This blog has been a long time in the making, and consequently, has no ordered structure to speak of. Counter-intuitive, ain’t it? The reason is that I spent a long time agonizing over how to monetize my blog. Now, I could have written informative and highly authoritative pieces about  transformer wiring, business to business marketing, or automobile manufacturing. But since I have done electrical engineering, studied marketing at IIM Bangalore and worked for some time at Tata Motors, I knew for a fact that I suck at those things. Then finally, one fine day, I decided that enough was enough and I needed to downsize my plans for buying a Harley Davidson with my blog ad revenue.
Which brings us to the blog itself, and its name. Why did I choose it? Because of a heart rending story. Before I begin, let me ask you all something. How many of you (excluding anyone who studied in Mumbai, and err… Chennai) have had the opportunity to study with a fledgling film star? Don’t tell me the answer. I wouldn’t know what to do with your answer even if you told me. But, here’s mine. I have studied with a budding young actress. Any self respecting mallu guy has to write engineering or medical entrance test soon after finishing his 12th board exams. That’s how he paves his way forward to a bright, if slightly overcrowded future, parental bragging rights, and a decent social capital at I followed the same path, and ended up taking Civil Engineering at the College of Engineering, Trivandrum. A very old institution; it is rich in tradition and history. But more on that at a later date.
The very first class was abuzz with the rumour that one of the girls in our trade and batch was a film personality. A “Cinema-nadi”. A living, breathing, actress amongst us. Ahh, the bliss !!! When she entered the class, all the guys stopped reading “Basic Principles of Civil Engineering(4th edition)” and actually looked at her for a few seconds before burying their heads in the book again. Okay, that may not be exactly what happened, but you get the picture.
It was the first time I was in close physical proximity with a girl who was comfortable in front of a camera. Usually there is an LCD or CRT screen that separates me from such girls. Anyway, I shall freely admit I was scared of talking to her. So I adopted the tried and tested, age-old method of fifth graders who suddenly realize that the ponytail wearing guy who used to sit next to them and give as good as they got till last year has suddenly undergone inexplicable changes over the summer vacation. I regressed into a blustering denial. But, to her credit, she was friendly and sweet to all of us, and quickly developed a friend circle.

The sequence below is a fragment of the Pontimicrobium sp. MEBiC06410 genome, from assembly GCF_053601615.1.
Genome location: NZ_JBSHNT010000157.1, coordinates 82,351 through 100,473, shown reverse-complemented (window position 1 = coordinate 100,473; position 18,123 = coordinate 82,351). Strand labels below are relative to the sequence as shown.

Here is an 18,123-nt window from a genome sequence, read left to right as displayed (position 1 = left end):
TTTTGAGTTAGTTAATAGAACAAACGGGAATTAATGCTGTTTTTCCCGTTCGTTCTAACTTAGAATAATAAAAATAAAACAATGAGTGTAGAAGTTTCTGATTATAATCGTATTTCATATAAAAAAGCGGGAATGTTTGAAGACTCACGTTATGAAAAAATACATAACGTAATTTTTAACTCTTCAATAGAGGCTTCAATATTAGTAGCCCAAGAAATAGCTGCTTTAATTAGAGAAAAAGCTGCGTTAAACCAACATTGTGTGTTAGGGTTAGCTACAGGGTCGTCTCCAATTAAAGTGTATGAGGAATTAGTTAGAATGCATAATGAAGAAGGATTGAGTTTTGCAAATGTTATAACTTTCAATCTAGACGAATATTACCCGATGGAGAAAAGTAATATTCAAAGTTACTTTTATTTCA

Then one day, wonder of wonders, she talked to me ! She requested a favor from me !! As far as a guy is concerned,that’s a “double-whammy”. So I freely let her copy my paper during the Basic Civil Engineering exam. I hoped it would lead to bigger and better things. Like perhaps, we could solve the math assignment together. Such happy thoughts were a dime a dozen in my mind when one day at noon, she joined us at our lunch table. All of us were discussing pretty random things, when she suddenly turned to me and let loose a bomb-shell. ” You know something Sandeep”, she mused,” you are a domesticated kid”. I was flabbergasted, confused and err, confused even more. I had never before heard of something called a domesticated kid. But apparently I was one. Having established the who and what, I proceeded to the why. She explained, ” you have never left the comfort of your house and have completed your entire schooling at a single location. You are nice, sweet, caring and somehow, I don’t know…. domesticated. I love you.” Well, under torture I may admit that she never said the last line, but everything else was said for sure. I had never really thought of things that way, and it was a real eye opener for me. Here I was, all of 16 years old, and I had never even been to Outer Mongolia. Shame on me.
That day, I resolved to change things. The first step to that end was to appear for an All India Engineering entrance exam and complete my Btech from Nagpur (chosen for no reason other than its geographical position relative to my home town of Trivandrum). From then onwards, I have roamed cities like Pune ,Bangalore and Hyderabad, towns like Davengere, Kolar and Chikballapur, and God forsaken villages and hamlets spread across South India. The idea was to meet people, experience things and write something. Thanks be to the actress, she kick started me on a journey that is still continuing. Along the way I picked up a sense of humour, a little cynicism, and the realization that a lot of things in this world can appear really funny, confusing, pointless and sweet (in no particular order) if viewed through the eyes of a ‘domesticated kid’, who has had little exposure to such stuff before. And since I mostly write about such things which I myself experience or vicariously do through my friends, I decided to name my blog that.